“These are voters who did everything right. They played by the rules,” Hart campaign attorney Marc Elias told reporters. “And yet, they found themselves disenfranchised.”
The petition also said 35 overseas and military ballots were not counted in Scott County due to a scanning error.
Additionally, Hart has argued the “haphazard” 24-county recount was marred by inconsistencies in how ballots were reviewed from county to county, resulting in thousands of ballots with recorded under votes and over votes not being examined for voter intent.
Iowa law provides broad discretion of the process to recount boards, consisting of two members appointed by each campaign and a third member mutually chosen, to decide the mechanics of a recount.
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Rather than challenge the outcome in Iowa’s courts, Hart instead filed her challenge under a 1969 law, the Federal Contested Elections Act, which will trigger an investigation by the Committee on House Administration that could last months. To prevail, Hart must show by a preponderance of evidence she received the most votes.
Republicans have blasted Hart’s decision to bypass Iowa courts.
“If Democrats are serious about ensuring the integrity of elections, they must reject this blatant attempt to subvert the will of Iowa voters just to pick up a seat in Congress,” Iowa GOP Chairman Jeff Kaufmann said in a statement calling on Hart to concede.
Hart contends state law does not provide sufficient time to challenge the results in Iowa court, asking a five-judge panel to review thousands of ballots and rule in days.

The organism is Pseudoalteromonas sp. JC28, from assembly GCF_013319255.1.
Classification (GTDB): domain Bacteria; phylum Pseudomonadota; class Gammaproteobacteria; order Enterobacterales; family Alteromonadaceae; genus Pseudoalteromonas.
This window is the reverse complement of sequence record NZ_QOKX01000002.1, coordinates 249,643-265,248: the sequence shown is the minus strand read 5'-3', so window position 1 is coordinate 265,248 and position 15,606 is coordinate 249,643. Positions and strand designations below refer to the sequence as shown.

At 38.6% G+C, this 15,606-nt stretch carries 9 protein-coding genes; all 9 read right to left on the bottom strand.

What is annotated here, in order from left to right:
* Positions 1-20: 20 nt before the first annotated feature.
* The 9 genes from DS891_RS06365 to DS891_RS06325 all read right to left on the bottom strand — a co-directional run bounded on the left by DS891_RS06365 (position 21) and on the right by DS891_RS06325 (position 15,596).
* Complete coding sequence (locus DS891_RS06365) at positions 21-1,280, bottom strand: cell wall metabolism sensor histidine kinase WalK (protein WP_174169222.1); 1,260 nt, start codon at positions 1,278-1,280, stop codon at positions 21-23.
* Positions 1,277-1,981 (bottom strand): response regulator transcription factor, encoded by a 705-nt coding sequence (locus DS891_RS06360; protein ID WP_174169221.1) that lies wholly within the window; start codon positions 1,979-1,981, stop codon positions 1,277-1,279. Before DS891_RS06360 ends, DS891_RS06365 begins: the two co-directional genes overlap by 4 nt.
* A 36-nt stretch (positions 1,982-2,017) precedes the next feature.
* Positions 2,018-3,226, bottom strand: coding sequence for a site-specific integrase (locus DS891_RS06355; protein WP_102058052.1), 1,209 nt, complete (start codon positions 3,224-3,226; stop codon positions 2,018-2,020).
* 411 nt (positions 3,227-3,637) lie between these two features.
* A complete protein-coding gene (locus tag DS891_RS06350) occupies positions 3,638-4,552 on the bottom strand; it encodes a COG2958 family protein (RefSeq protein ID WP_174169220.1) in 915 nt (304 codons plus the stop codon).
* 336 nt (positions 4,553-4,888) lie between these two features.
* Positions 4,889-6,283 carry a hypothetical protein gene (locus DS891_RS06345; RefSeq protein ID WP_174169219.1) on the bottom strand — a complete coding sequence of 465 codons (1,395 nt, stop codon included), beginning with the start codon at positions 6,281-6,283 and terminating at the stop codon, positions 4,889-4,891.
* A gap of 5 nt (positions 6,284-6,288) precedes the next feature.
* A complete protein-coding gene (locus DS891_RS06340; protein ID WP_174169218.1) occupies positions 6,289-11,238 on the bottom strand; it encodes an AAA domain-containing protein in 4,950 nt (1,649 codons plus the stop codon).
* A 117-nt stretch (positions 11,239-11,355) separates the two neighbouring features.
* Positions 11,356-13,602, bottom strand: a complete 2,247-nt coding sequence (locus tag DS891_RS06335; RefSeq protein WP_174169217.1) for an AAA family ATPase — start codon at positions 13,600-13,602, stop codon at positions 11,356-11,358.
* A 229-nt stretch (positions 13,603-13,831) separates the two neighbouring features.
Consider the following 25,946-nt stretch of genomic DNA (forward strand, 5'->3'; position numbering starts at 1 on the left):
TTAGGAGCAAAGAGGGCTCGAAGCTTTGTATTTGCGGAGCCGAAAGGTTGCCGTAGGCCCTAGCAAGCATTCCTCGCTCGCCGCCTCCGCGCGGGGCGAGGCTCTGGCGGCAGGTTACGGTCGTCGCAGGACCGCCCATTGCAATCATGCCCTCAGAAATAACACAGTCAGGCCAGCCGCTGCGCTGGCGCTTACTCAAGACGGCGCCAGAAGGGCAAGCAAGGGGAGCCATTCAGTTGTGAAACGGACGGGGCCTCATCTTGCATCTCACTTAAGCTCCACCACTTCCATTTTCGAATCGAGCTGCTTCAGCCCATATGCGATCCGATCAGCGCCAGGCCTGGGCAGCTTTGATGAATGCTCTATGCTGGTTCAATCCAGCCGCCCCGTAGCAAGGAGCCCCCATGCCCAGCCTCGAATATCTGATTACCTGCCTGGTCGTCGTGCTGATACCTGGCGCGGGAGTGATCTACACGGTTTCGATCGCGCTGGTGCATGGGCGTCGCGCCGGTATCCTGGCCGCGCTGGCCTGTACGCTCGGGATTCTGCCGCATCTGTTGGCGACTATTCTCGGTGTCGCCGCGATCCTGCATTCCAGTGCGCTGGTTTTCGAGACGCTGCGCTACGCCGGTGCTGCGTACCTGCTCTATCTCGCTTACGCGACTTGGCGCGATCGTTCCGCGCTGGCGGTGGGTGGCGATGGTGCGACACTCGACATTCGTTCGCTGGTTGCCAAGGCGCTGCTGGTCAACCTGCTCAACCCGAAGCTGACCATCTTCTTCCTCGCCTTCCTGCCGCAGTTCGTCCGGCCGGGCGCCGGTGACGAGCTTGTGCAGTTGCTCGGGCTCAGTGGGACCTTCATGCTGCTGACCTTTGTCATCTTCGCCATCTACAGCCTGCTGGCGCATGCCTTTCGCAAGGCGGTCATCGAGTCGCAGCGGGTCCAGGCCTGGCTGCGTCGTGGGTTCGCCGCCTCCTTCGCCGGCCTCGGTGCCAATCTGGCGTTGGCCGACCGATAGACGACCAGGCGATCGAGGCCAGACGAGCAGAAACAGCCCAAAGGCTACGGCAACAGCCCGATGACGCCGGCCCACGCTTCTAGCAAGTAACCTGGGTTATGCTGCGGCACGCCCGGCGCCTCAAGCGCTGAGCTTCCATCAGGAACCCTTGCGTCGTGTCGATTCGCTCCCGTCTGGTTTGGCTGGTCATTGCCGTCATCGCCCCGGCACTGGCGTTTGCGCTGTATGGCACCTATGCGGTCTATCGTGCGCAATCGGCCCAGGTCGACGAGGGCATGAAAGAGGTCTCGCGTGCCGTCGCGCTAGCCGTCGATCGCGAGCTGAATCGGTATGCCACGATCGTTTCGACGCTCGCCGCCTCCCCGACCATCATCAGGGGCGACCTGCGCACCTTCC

The U.S. Constitution grants the House and Senate power to determine the election and qualifications of its members. The last time Congress did so was in 1985, when the Democratic-controlled House voted to seat Democratic incumbent Frank McCloskey after it determined he had won Indiana’s 8th Congressional District by four votes. The move nullified the state’s certification of his Republican challenger, with Republicans walking out of the chamber in protest.
There were 107 contested election cases considered in the U.S. House since 1933, according to the Congressional Research Service. The vast majority of cases were resolved in favor of the member-elect whose election was challenged.
It was not clear whether the House will allow Miller-Meeks to take office Jan. 3 to replace retiring Democrat Dave Loebsack of Iowa City.
Pelosi, the House speaker, earlier this month called Hart “an excellent candidate” and said the chamber would decide who it will seat after the contest process.
Committee on House Administration Chairwoman U.S. Rep. Zoe Lofgren, D-Calif., in a statement, said the committee was in the early stages of reviewing Hart’s petition. Once Miller-Meeks files her response or a motion to dismiss, committee members will consider investigating or dismissing the claim.
The Associated Press contributed to this report.